The term ‘trespass’ when used in a statute of limitations context encompasses any unlawful interference with one’s person, property, or rights[i].
Once an act of trespass has occurred, the statute of limitations begins to run[ii]. Limitations period in an action for trespass to real property commences running at the occurrence of the first actual damages[iii].
If there are multiple acts of trespass, then there are multiple causes of action, and the statute of limitations begins to run anew with each act.
When a cause of action for trespass accrues for statute of limitations purposes depends on whether the trespass is permanent or continuing[iv]. Where a trespass is of such character that it will presumably continue indefinitely it is considered permanent, and the limitations period runs from the time the trespass is created, and the trespass may not be challenged once the limitations period has run.
However, if the trespass may be discontinued at any time it is considered continuing in character. In the case of a continuing trespass, the person injured may bring successive actions for damages until the trespass is abated, even though an action based on the original wrong may be barred. In a continuing trespass, the trespass may be challenged at any time, but recovery is limited[v].
An action predicated upon a continuous trespass is barred only by the expiration of such time that would create an easement by prescription or change title by operation of law[vi].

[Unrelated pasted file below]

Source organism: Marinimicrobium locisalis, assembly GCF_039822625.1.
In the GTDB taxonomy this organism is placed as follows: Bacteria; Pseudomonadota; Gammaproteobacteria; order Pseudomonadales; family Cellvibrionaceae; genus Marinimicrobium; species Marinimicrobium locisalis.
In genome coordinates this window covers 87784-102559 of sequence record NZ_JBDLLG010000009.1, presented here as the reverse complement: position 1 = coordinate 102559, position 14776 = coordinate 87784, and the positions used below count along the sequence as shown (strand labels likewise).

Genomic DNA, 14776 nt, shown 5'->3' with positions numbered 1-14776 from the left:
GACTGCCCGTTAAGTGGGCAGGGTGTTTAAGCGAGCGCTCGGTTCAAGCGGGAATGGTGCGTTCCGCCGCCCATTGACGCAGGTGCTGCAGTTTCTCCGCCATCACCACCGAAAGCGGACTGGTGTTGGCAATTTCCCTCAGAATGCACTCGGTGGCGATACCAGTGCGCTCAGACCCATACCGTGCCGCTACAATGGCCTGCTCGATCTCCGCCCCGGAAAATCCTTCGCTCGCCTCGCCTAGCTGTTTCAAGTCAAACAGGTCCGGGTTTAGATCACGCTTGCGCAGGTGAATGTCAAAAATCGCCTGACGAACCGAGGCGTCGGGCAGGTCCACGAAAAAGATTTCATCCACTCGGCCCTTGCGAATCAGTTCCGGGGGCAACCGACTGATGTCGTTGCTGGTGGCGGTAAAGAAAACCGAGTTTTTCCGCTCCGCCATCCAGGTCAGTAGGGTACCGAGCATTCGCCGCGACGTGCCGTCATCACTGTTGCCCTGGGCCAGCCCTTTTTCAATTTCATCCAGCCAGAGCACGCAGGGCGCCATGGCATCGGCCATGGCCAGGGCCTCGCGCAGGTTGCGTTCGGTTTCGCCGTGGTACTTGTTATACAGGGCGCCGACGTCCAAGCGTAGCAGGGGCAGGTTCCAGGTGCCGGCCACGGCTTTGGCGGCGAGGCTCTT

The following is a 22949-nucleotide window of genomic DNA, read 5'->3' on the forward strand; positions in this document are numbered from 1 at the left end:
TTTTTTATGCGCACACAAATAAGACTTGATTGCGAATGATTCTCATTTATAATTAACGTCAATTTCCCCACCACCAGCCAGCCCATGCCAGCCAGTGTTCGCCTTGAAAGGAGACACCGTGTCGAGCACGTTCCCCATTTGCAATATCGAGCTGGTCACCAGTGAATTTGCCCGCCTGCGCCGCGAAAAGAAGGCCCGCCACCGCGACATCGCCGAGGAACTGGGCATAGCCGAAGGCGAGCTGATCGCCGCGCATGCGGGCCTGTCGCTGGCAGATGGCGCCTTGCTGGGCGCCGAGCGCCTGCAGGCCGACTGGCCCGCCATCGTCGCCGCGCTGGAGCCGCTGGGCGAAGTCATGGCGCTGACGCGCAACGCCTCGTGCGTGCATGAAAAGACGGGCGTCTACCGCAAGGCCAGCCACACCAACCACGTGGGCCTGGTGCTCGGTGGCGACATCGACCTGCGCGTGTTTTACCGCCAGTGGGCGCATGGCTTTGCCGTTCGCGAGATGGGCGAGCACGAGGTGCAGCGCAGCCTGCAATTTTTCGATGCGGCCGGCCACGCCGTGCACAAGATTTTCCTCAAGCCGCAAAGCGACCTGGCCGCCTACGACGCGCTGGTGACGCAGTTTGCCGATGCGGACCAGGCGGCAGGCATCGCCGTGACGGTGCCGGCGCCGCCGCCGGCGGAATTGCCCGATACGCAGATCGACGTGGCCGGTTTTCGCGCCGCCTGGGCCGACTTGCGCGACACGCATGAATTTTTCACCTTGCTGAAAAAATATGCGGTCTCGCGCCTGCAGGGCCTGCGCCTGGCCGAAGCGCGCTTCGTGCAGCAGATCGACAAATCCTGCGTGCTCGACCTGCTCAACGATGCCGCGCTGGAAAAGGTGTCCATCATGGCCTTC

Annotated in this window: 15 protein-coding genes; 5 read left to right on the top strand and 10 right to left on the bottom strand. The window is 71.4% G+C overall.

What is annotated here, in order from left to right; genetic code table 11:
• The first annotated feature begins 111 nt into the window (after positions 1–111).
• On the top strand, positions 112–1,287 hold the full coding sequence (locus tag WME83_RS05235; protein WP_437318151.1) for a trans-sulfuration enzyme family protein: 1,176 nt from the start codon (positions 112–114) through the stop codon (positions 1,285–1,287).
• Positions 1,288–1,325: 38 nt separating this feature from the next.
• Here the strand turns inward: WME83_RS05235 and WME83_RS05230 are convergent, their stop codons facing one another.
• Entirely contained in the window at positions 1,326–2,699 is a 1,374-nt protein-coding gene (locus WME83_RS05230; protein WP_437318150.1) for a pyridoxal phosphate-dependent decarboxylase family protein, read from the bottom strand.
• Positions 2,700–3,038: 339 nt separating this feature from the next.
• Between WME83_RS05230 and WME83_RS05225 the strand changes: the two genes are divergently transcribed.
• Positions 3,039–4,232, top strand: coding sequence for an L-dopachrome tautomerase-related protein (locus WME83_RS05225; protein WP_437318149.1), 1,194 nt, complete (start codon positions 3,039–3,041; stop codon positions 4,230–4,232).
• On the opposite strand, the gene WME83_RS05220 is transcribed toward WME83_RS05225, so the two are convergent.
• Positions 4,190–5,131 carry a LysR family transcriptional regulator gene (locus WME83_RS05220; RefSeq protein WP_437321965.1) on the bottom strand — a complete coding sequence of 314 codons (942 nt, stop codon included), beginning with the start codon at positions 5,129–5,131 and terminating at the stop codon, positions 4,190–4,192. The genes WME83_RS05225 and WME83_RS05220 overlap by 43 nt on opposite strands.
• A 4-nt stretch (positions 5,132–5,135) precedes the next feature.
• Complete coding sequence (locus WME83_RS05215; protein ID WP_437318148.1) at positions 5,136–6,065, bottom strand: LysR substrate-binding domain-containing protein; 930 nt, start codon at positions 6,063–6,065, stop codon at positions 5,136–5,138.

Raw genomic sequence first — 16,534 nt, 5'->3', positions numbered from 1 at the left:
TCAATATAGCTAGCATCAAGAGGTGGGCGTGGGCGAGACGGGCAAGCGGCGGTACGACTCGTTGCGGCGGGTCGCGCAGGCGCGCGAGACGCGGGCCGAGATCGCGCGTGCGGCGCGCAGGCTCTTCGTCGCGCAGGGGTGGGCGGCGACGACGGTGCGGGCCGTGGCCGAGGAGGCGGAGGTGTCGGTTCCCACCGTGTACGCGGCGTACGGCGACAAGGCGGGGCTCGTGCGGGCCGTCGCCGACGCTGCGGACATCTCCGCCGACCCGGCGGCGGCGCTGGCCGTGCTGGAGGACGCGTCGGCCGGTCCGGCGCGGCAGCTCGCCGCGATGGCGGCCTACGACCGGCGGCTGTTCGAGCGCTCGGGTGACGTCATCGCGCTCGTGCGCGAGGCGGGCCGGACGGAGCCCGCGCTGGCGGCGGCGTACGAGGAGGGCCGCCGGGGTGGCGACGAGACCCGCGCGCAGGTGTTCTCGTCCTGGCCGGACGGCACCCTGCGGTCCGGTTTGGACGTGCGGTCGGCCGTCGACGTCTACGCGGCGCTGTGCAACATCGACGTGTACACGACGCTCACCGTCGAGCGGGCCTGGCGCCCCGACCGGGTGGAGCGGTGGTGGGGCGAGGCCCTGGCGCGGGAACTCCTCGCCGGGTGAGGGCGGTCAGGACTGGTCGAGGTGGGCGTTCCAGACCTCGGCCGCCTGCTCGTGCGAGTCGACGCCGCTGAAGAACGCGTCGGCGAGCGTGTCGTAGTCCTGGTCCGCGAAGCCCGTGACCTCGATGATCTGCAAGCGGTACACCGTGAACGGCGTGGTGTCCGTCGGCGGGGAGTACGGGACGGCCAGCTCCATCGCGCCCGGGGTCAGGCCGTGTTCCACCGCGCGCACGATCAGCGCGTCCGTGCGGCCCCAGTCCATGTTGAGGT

A continuing trespass upon real property creates separate causes of action, which are barred only by the running of the statute against the successive trespasses, and not by the running of the statute from the time of the original trespass[vii].
So, even if the trespass is followed by injury constituting a continuing nuisance, the damages for the original trespass must all be recovered in one action, but successive actions may be brought to recover damages for the continuation of the wrongful conditions. In successive actions, the damages are estimated only to the date of the bringing of each suit, and the statute of limitations does not begin to run from the date of the original trespass.
Under some jurisdictions, damages for a continuing trespass should be brought in one action[viii]. In other words, those jurisdictions do not recognize successive causes of action for continuing trespass.
Offending structures causing continuing trespasses and recurring damages are not susceptible to a simplistic application of a statute of limitations[ix].
An action for trespass does not accrue until the property owner has withdrawn his/her consent to the privileged use, and the statute of limitations does not run during the period of permitted use[x].
In the case of a continuing trespass which began more than five years prior to filing suit, the statute of limitations does not bar a trespass action entirely, but limits recovery to a period of five years immediately prior to suit[xi].
[i] Fernandes v. Portwine, 56 P.3d 1 (Alaska 2002).
[ii] Breiggar Props. v. H.E. Davis & Sons, 2002 UT 53 (Utah 2002).
[iii] Butler v. Lindsey, 293 S.C. 466 (S.C. Ct. App. 1987).
[iv] Breiggar Props. v. H.E. Davis & Sons, 2002 UT 53 (Utah 2002).
[vi] Carr v. Fleming, 122 A.D.2d 540 (N.Y. App. Div. 4th Dep’t 1986).
[vii] Cook v. De Soto Fuels, Inc., 169 S.W.3d 94 (Mo. Ct. App. 2005).
[viii] Williams v. South & South Rentals, Inc., 82 N.C. App. 378 (N.C. Ct. App. 1986).
[ix] Wimmer v. Ft. Thomas, 733 S.W.2d 759 (Ky. Ct. App. 1987).
[x] Merrill Stevens Dry Dock Co. v. G & J Invs. Corp., 506 So. 2d 30 (Fla. Dist. Ct. App. 3d Dist. 1987).
[xi] Rosenthal v. Crystal Lake, 171 Ill. App. 3d 428 (Ill. App. Ct. 2d Dist. 1988).